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The Lazy Lady’s Guide to DIY: Going Green for the Holidays

While the holiday season is a time for fun, family, and friends, it’s also a time for spending stupid amounts of money. Costs for gifts, entertaining, traveling, and decorating can get overwhelming. Luckily, necessity being totally broke is the mother of invention, so being strapped for cash around the holidays can inspire some fun DIY decorating. After I was taunted by a Martha Stewart wreath at Home Depot (nothing made of pine cones should ever cost $40), I vowed to make my own, much cheaper version.

What You’ll Need:

  • A wire clothes hanger
  • Newspaper
  • Tape
  • Hot glue gun (A low-heat glue gun for paper works best for this project, both for preserving the leaves and your fingers)
  • Various branches, leaves, and berries from your neighborhood

How to Do It:

First, take your clothes hanger. Pull the top and bottom center in opposite directions until it’s in a diamond shape, then round each side.

Next, twist the newspaper around the wire, securing it with a loop of tape every few inches. This will give the leafy bits something to stick to.

Wire frame
Wrapped and ready!

Now for the leaves. I cut twigs from two different evergreen bushes in my yard, one with flat, broad leaves and one with smaller leaves bunched close together. The darker and waxier the leaf, the longer your wreath will last. Although any dark-leafed and twiggy plant will do, be careful about what you’re handling. Azaleas and oleander are common poisonous evergreens, and ivy and holly are both skin irritants. When in doubt, use gloves and wash your hands after handling the plants. After you bring your leaves inside, make sure to give them a quick rinse in the sink to dislodge any insects that may have hitched a ride. I forgot to do this, and a bright green spider has now taken up residence in my fruit bowl.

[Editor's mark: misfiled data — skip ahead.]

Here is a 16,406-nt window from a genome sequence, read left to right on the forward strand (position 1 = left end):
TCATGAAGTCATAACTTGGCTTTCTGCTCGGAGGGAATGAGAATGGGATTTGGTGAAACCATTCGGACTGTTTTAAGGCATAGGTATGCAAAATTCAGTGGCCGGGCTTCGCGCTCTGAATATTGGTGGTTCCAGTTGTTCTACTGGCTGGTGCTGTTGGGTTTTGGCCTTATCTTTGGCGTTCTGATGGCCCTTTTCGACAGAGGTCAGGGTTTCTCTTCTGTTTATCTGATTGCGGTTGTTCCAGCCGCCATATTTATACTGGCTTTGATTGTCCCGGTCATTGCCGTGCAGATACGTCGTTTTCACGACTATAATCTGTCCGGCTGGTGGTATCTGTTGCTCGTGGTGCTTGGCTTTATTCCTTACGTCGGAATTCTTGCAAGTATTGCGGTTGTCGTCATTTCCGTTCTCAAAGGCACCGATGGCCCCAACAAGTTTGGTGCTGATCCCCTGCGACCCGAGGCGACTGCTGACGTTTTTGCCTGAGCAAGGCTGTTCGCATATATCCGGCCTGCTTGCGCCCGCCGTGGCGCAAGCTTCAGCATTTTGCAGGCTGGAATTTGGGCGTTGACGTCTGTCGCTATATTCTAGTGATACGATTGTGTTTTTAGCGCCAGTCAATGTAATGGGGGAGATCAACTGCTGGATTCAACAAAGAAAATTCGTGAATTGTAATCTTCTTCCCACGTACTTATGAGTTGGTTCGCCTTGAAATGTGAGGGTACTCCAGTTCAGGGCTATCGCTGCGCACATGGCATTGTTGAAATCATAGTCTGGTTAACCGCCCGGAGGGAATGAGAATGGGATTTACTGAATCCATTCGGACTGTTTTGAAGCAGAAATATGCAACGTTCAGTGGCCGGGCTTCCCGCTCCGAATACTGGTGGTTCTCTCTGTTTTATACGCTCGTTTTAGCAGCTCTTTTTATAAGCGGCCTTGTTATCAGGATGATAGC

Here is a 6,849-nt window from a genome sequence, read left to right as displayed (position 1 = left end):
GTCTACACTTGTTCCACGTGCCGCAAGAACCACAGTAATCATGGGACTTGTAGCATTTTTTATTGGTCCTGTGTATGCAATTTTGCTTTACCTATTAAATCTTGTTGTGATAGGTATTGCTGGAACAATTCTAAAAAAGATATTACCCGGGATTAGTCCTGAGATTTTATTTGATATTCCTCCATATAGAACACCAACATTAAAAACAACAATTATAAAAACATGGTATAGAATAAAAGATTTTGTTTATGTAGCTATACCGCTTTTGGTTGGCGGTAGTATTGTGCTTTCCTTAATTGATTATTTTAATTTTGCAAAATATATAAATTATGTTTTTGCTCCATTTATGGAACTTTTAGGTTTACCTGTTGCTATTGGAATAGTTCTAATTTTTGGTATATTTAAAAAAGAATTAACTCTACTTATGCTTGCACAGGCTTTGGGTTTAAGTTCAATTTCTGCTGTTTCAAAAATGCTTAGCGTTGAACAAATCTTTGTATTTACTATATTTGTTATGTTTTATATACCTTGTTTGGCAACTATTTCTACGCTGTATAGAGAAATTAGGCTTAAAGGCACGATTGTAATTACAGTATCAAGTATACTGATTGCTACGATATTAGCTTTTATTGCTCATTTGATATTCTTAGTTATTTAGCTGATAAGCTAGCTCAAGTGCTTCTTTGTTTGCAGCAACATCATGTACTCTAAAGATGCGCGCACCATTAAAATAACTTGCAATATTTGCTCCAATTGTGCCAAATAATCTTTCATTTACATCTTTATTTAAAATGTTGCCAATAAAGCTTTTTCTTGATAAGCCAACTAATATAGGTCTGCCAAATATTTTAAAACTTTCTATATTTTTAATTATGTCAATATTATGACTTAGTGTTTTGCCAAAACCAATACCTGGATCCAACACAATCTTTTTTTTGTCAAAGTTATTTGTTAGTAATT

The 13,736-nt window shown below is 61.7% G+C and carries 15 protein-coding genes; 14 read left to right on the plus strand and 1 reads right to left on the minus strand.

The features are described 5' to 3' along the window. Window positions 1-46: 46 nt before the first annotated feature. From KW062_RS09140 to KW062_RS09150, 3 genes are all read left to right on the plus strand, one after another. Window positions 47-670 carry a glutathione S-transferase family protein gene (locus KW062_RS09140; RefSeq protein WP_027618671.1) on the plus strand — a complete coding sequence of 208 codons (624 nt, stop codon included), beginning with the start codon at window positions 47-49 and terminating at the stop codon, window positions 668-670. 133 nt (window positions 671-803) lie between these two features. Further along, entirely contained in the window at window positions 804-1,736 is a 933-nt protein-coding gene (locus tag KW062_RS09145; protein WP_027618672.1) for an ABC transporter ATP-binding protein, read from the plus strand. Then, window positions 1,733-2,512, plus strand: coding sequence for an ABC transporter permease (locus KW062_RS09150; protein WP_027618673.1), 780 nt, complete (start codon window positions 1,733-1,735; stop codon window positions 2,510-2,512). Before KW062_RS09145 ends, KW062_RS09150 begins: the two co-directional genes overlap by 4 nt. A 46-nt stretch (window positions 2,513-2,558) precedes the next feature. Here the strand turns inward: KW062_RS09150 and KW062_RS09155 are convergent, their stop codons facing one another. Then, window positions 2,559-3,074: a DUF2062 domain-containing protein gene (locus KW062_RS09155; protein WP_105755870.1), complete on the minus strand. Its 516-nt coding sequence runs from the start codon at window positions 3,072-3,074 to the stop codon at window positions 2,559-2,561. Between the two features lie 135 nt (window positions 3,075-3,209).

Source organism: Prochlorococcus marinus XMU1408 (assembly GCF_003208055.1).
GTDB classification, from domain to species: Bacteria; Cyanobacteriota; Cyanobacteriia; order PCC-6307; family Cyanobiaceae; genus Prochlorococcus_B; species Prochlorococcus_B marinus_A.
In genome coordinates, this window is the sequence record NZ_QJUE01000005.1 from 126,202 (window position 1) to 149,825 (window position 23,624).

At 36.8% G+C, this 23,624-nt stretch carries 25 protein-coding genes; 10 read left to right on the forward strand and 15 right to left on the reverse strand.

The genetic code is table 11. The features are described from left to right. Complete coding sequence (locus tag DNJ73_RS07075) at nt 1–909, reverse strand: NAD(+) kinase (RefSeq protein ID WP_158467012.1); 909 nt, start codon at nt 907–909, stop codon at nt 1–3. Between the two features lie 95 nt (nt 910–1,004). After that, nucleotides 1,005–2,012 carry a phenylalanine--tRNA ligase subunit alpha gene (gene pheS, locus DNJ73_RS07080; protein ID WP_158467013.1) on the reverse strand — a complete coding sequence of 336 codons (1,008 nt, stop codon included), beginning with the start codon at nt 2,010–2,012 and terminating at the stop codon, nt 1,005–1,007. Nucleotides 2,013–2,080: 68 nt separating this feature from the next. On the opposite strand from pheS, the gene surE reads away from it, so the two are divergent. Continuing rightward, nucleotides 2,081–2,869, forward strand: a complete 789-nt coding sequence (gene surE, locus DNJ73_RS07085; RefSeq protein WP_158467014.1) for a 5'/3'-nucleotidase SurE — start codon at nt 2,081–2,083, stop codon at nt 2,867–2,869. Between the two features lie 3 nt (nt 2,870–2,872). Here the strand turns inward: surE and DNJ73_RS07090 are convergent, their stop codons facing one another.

Leaf
Probably not poisonous. I think.

Cut the twigs in about four inch long segments with several leaves attached. Attach the twigs with the hot glue gun to the wreath frame, overlapping the bottom of the first twig with the top of the next. Make sure the leaves are all pointing in the same direction. Use the largest leaves first to create a base, then fill in any bare spots with the smaller leaves. Continue layering and tucking in the smaller leaves until the entire front of the wreath is covered. This is where the low heat glue gun comes in handy, because burning yourself is pretty much inevitable.

In Progress

Now for the fun part: Attach holly berries, ribbon, glitter, tinsel, or whatever else you want to add some color to your wreath. I decided to stick with the “things I found in my yard” theme and added some bright red berries.

Wreath Close Up Side
Finished!

Depending on what sort of leaves you use and how exposed it is, your wreath will last 2-4 weeks. Mist it with a spray bottle occasionally to help keep it fresh. After you’re done with it, simply strip the leaves off and save the frame for next time!

Wreath Full Door

By Bobella

I'm a twenty-something freelance writer and designer who lives in Memphis, TN with my husband, cat, and chinchilla. I require coffee and the internet to live.

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